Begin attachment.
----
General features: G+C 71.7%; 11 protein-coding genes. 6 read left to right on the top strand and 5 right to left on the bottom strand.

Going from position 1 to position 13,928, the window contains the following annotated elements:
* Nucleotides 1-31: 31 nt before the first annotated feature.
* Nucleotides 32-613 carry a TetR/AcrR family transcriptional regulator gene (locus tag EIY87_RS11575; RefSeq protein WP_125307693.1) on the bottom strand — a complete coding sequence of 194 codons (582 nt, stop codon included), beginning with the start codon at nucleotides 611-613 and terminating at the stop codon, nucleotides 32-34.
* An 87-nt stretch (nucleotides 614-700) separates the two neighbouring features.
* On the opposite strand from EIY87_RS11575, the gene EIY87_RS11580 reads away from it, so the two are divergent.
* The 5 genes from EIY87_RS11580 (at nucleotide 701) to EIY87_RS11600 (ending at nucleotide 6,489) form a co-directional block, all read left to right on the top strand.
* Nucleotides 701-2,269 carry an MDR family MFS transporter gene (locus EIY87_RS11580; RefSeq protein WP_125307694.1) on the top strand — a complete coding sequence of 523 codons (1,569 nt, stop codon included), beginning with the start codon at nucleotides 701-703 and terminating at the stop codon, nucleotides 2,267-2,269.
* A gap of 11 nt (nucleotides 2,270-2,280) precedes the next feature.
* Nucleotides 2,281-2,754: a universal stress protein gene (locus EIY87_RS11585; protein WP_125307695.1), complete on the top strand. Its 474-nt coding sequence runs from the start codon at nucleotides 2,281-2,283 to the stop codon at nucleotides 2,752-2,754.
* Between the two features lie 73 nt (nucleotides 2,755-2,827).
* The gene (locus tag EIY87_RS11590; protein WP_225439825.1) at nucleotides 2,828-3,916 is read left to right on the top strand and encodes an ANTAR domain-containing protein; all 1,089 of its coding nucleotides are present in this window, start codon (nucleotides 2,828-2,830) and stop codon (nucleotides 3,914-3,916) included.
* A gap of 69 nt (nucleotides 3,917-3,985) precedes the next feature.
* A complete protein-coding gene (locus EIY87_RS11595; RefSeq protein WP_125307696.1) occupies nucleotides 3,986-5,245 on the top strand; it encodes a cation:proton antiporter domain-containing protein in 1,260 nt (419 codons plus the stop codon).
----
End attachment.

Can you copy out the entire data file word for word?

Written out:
General features: G+C 71.7%; 11 protein-coding genes. 6 read left to right on the top strand and 5 right to left on the bottom strand.

Going from position 1 to position 13,928, the window contains the following annotated elements:
* Nucleotides 1-31: 31 nt before the first annotated feature.
* Nucleotides 32-613 carry a TetR/AcrR family transcriptional regulator gene (locus tag EIY87_RS11575; RefSeq protein WP_125307693.1) on the bottom strand — a complete coding sequence of 194 codons (582 nt, stop codon included), beginning with the start codon at nucleotides 611-613 and terminating at the stop codon, nucleotides 32-34.
* An 87-nt stretch (nucleotides 614-700) separates the two neighbouring features.
* On the opposite strand from EIY87_RS11575, the gene EIY87_RS11580 reads away from it, so the two are divergent.
* The 5 genes from EIY87_RS11580 (at nucleotide 701) to EIY87_RS11600 (ending at nucleotide 6,489) form a co-directional block, all read left to right on the top strand.
* Nucleotides 701-2,269 carry an MDR family MFS transporter gene (locus EIY87_RS11580; RefSeq protein WP_125307694.1) on the top strand — a complete coding sequence of 523 codons (1,569 nt, stop codon included), beginning with the start codon at nucleotides 701-703 and terminating at the stop codon, nucleotides 2,267-2,269.
* A gap of 11 nt (nucleotides 2,270-2,280) precedes the next feature.
* Nucleotides 2,281-2,754: a universal stress protein gene (locus EIY87_RS11585; protein WP_125307695.1), complete on the top strand. Its 474-nt coding sequence runs from the start codon at nucleotides 2,281-2,283 to the stop codon at nucleotides 2,752-2,754.
* Between the two features lie 73 nt (nucleotides 2,755-2,827).
* The gene (locus tag EIY87_RS11590; protein WP_225439825.1) at nucleotides 2,828-3,916 is read left to right on the top strand and encodes an ANTAR domain-containing protein; all 1,089 of its coding nucleotides are present in this window, start codon (nucleotides 2,828-2,830) and stop codon (nucleotides 3,914-3,916) included.
* A gap of 69 nt (nucleotides 3,917-3,985) precedes the next feature.
* A complete protein-coding gene (locus EIY87_RS11595; RefSeq protein WP_125307696.1) occupies nucleotides 3,986-5,245 on the top strand; it encodes a cation:proton antiporter domain-containing protein in 1,260 nt (419 codons plus the stop codon).